In this blog post we will highlight and discuss, the top five questions we are asked about a Tracerco™ Interwell Study.
1. What is a Tracerco™ Interwell Study? Why should you add it to your reservoir surveillance toolbox?
A Tracerco™ Interwell study enables interwell flow measurement of injected water, gas, steam and enhanced oil recovery chemicals. By injecting a range of specialised chemical tracers into both new field developments and mature reservoirs, operators can determine how their field is connected. They can also measure the presence of high permeability channels, provide flow trends, prove where barriers to flow and fault lines exist, and ultimately assess the effectiveness of EOR studies to optimise and maximise development plans.
2. Where is Interwell tracing used? Is it primarily still in use for conventional wells?
Interwell tracing is used in both conventional and unconventional fields for different reasons. In the case of conventional fields, it is used to better determine communication pathways and quantify flow volumetrics. In the case of unconventional reservoirs interwell tracing is used to optimize well spacing by measuring cross well communications from each stage. Tracerco has other tracer technologies that are used in unconventional reservoirs to quantify relative stage flow back for gas, water and oil.
3. What do you see as an ideal plan for green field development?
In a green field development, tracers can really help in determining fluid flows and confirm faults and layers that are present in the reservoir. It is therefore worthwhile using tracers from the onset of the project. Furthermore, tracers can be built-up in an inflow horizontal well to understand the flow distribution from different places in a horizontal well and differentiate between injection and connate water breakthrough. If scale may be of issue to a project, an additional benefit of using tracers at the beginning of the flood process is that it provides an early warning of injected water breakthrough, so that an effective scale inhibition program can be initiated well in advance of significant ion change.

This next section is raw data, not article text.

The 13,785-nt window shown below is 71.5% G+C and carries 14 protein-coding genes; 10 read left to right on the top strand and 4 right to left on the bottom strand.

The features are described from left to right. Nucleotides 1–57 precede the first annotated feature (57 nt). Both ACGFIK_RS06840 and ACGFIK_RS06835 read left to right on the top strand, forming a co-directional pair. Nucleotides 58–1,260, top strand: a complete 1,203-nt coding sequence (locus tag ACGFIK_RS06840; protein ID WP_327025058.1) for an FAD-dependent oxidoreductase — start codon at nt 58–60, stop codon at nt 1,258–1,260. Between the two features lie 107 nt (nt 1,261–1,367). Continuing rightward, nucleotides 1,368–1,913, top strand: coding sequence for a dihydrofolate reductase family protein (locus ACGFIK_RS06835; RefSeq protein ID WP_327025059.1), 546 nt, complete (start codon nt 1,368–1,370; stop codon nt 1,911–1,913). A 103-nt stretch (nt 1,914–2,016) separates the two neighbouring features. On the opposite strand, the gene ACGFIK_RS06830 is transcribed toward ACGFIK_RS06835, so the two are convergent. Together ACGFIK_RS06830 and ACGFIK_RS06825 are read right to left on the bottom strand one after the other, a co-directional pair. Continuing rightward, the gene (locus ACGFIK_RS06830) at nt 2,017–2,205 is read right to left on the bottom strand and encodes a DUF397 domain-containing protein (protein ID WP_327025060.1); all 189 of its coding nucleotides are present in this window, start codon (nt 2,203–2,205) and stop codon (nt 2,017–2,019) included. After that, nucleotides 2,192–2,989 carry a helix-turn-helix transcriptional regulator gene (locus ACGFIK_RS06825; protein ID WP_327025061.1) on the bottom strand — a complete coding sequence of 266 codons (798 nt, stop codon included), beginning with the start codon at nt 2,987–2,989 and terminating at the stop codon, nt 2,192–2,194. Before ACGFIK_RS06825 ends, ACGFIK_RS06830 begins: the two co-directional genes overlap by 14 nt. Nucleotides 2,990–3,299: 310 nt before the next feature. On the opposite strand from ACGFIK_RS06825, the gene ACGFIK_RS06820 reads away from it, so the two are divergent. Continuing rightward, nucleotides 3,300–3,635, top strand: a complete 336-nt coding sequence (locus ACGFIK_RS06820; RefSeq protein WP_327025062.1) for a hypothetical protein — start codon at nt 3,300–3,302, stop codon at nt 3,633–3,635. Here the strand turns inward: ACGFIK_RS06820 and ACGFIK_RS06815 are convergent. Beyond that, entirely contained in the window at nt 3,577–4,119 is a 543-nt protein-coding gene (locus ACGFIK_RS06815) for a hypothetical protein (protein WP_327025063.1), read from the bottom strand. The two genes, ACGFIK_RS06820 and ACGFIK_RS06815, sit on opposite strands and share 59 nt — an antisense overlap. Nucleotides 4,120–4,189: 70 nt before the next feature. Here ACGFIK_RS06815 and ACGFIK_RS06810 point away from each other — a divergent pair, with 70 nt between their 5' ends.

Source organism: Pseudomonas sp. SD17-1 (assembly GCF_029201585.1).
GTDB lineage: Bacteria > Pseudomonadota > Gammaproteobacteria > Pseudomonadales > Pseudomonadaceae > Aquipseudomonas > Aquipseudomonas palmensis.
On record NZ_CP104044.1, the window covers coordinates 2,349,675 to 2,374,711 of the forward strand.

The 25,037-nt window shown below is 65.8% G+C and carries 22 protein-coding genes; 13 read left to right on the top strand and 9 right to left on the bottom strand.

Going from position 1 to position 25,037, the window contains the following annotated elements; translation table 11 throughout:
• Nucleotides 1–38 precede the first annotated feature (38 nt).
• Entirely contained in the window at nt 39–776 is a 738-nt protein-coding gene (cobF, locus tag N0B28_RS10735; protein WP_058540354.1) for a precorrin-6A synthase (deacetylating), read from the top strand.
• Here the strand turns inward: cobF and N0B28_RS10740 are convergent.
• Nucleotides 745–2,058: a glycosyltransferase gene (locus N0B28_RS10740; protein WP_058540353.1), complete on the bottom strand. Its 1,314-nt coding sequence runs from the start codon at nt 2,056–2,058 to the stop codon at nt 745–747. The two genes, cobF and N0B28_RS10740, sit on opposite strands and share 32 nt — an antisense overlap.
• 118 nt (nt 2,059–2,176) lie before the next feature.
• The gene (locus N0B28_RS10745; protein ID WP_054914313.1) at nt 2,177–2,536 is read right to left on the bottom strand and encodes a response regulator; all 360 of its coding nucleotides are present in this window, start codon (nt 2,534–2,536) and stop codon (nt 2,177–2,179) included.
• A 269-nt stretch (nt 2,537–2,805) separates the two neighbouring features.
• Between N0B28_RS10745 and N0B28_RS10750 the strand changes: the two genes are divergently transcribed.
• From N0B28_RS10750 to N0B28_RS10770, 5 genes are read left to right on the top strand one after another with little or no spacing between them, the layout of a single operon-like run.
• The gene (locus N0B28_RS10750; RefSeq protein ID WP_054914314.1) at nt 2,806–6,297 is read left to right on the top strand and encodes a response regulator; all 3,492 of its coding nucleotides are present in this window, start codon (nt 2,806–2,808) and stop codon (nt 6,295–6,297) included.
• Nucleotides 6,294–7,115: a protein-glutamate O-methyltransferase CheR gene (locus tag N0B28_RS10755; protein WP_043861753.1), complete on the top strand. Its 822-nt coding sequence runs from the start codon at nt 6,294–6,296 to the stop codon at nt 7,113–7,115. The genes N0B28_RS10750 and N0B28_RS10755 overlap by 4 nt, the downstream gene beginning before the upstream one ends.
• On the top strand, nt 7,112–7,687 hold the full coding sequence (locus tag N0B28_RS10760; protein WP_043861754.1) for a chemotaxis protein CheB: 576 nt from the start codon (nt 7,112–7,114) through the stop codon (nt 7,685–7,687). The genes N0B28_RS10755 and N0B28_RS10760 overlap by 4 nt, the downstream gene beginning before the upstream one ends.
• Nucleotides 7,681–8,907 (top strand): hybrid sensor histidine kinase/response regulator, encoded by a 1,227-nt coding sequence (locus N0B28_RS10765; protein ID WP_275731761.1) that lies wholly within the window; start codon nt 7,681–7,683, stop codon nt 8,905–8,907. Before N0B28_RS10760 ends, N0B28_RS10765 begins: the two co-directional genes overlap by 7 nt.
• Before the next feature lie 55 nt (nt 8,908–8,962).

4. How does the reservoir heterogeneity of the reservoir affect the time of tracer injection and sample frequency?
Reservoir heterogeneity does not make a huge amount of difference on the injection timing unless breakthrough is within hours (in which case a very short injection time is needed). It is important to consider heterogeneity / fracture presence / channelling when planning a sampling strategy so that fast breakthrough profiles are not missed. This is carried out as part of project design. If we suspect fast breakthrough due to heterogeneity, then we would normally sample very frequently at the beginning of a project and would subsequently reduce frequency as time moves forward and tracer is dispersed.
5. What additional challenges must be handled when dealing with horizontal injection wells?
Horizontal well projects generally work in the same manner as a vertical well. The pore volumetrics may be a little different when designing the project, due to the potential for water injected along the whole length of the wellbore but apart from this aspect, very little is different to a vertical well design. If the water injection well has isolation due to smart well completions, it is possible to inject different tracers into each horizontal well compartment in order to determine sweep from each position. It is also possible to combine interwell tracers with inflow tracers in horizontal injectors and producers. This allows both interwell pore volume sweep to be determined and position of entry into a well to be established through analysis of water samples for both tracer types.
Watch our webcast "Well-to-well tracer tests for reservoir characterisation and measurement of EOR effectiveness" to learn more about how a Tracerco™ Interwell Study can allow you to optimise field development plans and increase reservoir production.